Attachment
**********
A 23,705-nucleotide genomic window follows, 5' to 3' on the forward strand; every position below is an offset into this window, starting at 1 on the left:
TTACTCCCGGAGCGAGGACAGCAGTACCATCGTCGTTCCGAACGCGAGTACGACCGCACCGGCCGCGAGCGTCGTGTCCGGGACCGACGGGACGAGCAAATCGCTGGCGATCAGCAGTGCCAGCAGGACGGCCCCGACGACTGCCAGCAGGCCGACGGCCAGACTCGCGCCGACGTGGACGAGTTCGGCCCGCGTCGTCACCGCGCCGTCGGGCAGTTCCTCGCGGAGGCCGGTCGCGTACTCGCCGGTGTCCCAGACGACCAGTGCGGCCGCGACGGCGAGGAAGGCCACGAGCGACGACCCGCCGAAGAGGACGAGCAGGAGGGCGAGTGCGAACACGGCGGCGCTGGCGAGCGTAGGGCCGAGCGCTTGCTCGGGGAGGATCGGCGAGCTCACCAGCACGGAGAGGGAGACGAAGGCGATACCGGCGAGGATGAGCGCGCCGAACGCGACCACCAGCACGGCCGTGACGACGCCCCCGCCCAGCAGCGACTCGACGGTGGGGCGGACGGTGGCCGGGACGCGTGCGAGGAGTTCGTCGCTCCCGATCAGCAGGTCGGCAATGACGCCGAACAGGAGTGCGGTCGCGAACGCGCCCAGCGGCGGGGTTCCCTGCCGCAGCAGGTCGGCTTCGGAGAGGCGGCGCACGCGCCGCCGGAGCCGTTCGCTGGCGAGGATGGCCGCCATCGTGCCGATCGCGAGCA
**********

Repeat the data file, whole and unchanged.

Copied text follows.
A 23,705-nucleotide genomic window follows, 5' to 3' on the forward strand; every position below is an offset into this window, starting at 1 on the left:
TTACTCCCGGAGCGAGGACAGCAGTACCATCGTCGTTCCGAACGCGAGTACGACCGCACCGGCCGCGAGCGTCGTGTCCGGGACCGACGGGACGAGCAAATCGCTGGCGATCAGCAGTGCCAGCAGGACGGCCCCGACGACTGCCAGCAGGCCGACGGCCAGACTCGCGCCGACGTGGACGAGTTCGGCCCGCGTCGTCACCGCGCCGTCGGGCAGTTCCTCGCGGAGGCCGGTCGCGTACTCGCCGGTGTCCCAGACGACCAGTGCGGCCGCGACGGCGAGGAAGGCCACGAGCGACGACCCGCCGAAGAGGACGAGCAGGAGGGCGAGTGCGAACACGGCGGCGCTGGCGAGCGTAGGGCCGAGCGCTTGCTCGGGGAGGATCGGCGAGCTCACCAGCACGGAGAGGGAGACGAAGGCGATACCGGCGAGGATGAGCGCGCCGAACGCGACCACCAGCACGGCCGTGACGACGCCCCCGCCCAGCAGCGACTCGACGGTGGGGCGGACGGTGGCCGGGACGCGTGCGAGGAGTTCGTCGCTCCCGATCAGCAGGTCGGCAATGACGCCGAACAGGAGTGCGGTCGCGAACGCGCCCAGCGGCGGGGTTCCCTGCCGCAGCAGGTCGGCTTCGGAGAGGCGGCGCACGCGCCGCCGGAGCCGTTCGCTGGCGAGGATGGCCGCCATCGTGCCGATCGCGAGCA